Muddling matters further has been a lack of consensus within the GOP about attributes the nominee needs to possess.

Many tea party activists have tended to seek out tough-talking Republicans who will take it to Obama. A chunk of cultural and religious conservatives crave a candidate who adheres strongly to their top issues, like opposition to abortion and gay rights. And a slew of establishment Republicans has hungered for a fiscal conservative who will reverse the bloat of the George W. Bush years.

"As a conservative, I'm afraid," said Tom McCartney, of Dubuque. "We keep talking about the general election and who is best, and that seems to be Mitt Romney."

"But I'm worried we're going to pick a moderate like Romney and we're still going to lose. We held our nose with McCain and still lost. I don't want another McCain. I hope we don't do that again."

Curtis Smith, of Cedar Rapids, was considering Santorum, after developing doubts about Bachmann's chances.

"She has all the right answers but I'm scared she won't win," Smith said. As for Santorum, he added: "I don't really know what to think about him."

The inability of many Republicans to find a Mr. or Mrs. Right who makes every segment of the GOP happy is reflected in the large number of undecided voters in Iowa. A Des Moines Register poll released Saturday found 41 percent of likely caucus-goers could be persuaded to change their minds, while another 7 percent had no first choice candidate. One percent said they were not sure who to support.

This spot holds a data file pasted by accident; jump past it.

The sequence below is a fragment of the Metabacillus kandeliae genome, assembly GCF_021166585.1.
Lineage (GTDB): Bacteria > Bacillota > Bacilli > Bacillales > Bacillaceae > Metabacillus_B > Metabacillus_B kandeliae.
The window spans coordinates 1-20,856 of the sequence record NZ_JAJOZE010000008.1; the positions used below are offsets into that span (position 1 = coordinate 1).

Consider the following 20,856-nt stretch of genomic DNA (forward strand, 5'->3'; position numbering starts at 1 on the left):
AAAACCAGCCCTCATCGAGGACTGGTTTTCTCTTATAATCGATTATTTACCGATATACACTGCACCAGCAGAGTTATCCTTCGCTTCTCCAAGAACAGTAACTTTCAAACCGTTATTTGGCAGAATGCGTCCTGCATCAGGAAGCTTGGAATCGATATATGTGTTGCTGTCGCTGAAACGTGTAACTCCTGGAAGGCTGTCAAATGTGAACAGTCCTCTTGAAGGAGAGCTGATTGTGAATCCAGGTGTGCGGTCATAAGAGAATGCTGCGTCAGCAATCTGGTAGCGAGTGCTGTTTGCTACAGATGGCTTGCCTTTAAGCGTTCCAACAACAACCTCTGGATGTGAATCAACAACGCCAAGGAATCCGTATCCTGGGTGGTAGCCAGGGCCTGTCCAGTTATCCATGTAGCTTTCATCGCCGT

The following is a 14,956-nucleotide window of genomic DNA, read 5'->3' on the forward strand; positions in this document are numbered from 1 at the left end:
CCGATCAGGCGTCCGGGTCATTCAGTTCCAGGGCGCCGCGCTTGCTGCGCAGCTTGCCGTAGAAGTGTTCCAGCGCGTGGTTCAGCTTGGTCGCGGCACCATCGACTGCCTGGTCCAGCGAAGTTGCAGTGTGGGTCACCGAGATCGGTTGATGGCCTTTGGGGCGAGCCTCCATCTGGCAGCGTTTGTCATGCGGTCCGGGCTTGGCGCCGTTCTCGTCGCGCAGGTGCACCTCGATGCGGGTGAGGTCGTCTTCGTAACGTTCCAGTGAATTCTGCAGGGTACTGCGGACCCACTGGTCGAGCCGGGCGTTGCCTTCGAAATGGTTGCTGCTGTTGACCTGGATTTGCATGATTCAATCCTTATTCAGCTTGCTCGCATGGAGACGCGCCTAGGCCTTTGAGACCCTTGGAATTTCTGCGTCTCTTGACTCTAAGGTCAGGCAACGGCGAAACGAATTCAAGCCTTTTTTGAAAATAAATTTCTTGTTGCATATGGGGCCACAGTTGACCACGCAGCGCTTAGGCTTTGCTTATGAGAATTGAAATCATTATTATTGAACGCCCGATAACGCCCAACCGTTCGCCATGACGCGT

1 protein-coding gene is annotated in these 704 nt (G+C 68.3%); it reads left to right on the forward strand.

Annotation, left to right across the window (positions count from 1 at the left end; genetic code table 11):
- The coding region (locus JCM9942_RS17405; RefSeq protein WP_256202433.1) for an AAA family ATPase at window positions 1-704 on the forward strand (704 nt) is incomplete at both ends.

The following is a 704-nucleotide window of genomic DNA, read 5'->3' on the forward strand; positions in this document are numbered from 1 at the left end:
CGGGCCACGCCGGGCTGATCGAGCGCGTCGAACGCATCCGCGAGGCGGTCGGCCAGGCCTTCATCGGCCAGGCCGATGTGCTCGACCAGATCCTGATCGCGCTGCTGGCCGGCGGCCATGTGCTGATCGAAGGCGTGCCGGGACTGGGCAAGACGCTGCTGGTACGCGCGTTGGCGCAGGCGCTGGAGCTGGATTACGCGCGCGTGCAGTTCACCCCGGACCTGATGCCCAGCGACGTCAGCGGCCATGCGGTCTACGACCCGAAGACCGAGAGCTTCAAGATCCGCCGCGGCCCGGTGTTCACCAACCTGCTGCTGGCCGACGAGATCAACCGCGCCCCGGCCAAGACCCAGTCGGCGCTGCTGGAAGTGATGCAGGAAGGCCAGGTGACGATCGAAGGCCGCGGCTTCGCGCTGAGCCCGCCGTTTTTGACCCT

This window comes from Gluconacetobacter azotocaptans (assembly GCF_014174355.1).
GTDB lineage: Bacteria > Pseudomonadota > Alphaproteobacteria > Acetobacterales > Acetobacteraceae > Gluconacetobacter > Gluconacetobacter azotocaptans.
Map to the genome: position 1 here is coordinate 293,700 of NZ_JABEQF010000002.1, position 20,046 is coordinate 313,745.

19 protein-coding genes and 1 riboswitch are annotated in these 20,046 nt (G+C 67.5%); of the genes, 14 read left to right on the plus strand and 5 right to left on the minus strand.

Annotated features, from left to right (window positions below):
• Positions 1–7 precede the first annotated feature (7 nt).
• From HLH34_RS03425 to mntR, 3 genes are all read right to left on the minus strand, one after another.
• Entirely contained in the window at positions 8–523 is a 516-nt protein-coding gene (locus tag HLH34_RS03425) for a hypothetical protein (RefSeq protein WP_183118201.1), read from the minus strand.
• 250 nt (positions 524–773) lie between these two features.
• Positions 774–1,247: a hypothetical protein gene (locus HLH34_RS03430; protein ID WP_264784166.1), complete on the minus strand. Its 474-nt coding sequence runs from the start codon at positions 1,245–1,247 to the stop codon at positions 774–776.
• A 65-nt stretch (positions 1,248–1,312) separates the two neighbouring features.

The race here is likely to come down to which way this crop of fickle Republicans breaks.

With the economy still struggling, voters seem to be looking less at the nuts and bolts of the candidates' economic policies, than at someone with the leadership and vision to pull the country up by its bootstraps. They draw parallels to Ronald Reagan coming in after Jimmy Carter, bringing with him a new tone to a country in malaise.

"Anyone could win this," said Ray Starks, a 17-year-old from Dyersville who is participating in his first caucuses. "People still haven't made up their minds. We're still looking for Ronald Reagan — someone who has a message, someone you want to follow."

In Iowa — known for its love of grassroots, retail politics — personal contact is often helping seal the deal — and that could bode well for Santorum, who is surging, based on the polls, after working the state one voter at a time for the past few years.

It also could benefit lower-tier candidates like Bachmann and Perry, who spent the past month canvassing small towns in hopes of rallying last-minute support.

Robert Byrne, a retail manager for the Black Bear Diner in Sioux City, has winnowed his choices down to those two. He likes Perry's record on jobs back in Texas. Bachmann earned his consideration after she talked to him about her plan to cut corporate taxes and ease other burdens on small businesses.

"She looked me right in the eye and said 'We're small-business people too,' and that helps a lot," Byrne said. "It's important that I got to look at her and shake her hand."

Julie Collins had pretty much written off Perry, until she heard him speak at a corner coffee shop in Pella.

"Now I'm not so sure," she said. "He's talking about issues that matter to us: faith, values, pro-life, traditional marriage. He is everything we need to get this country turned around."

If there's anything certain in this woefully unpredictable race it's this: voters are still listening in these final hours.

Associated Press writers Charles Babington, Brian Bakst, Philip Elliott, Beth Fouhy and Mike Glover in Iowa contributed to this report.